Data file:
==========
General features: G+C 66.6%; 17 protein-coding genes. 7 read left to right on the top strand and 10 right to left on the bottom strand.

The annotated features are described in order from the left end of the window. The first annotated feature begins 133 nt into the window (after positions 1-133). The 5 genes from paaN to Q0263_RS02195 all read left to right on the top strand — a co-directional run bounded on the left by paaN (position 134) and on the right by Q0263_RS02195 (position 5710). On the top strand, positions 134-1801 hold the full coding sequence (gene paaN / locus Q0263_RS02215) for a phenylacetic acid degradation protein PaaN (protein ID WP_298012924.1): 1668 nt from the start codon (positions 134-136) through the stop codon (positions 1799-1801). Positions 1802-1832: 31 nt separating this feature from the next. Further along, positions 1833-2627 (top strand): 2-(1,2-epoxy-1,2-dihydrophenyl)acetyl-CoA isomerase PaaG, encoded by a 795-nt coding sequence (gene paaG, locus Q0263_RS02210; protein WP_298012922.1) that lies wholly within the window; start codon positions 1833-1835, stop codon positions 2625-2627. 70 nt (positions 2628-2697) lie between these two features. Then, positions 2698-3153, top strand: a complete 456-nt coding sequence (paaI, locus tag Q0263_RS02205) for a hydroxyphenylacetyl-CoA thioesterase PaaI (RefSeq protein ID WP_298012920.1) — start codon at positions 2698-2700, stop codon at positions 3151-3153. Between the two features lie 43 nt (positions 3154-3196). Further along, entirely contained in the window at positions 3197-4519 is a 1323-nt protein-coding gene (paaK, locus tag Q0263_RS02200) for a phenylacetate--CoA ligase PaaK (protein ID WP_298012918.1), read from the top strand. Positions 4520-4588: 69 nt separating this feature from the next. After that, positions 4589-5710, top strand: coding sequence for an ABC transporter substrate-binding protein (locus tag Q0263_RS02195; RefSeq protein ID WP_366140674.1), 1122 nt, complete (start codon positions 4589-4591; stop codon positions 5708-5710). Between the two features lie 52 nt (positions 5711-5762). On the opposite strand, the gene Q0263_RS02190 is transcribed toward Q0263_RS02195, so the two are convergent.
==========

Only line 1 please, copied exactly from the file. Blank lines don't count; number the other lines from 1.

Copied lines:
General features: G+C 66.6%; 17 protein-coding genes. 7 read left to right on the top strand and 10 right to left on the bottom strand.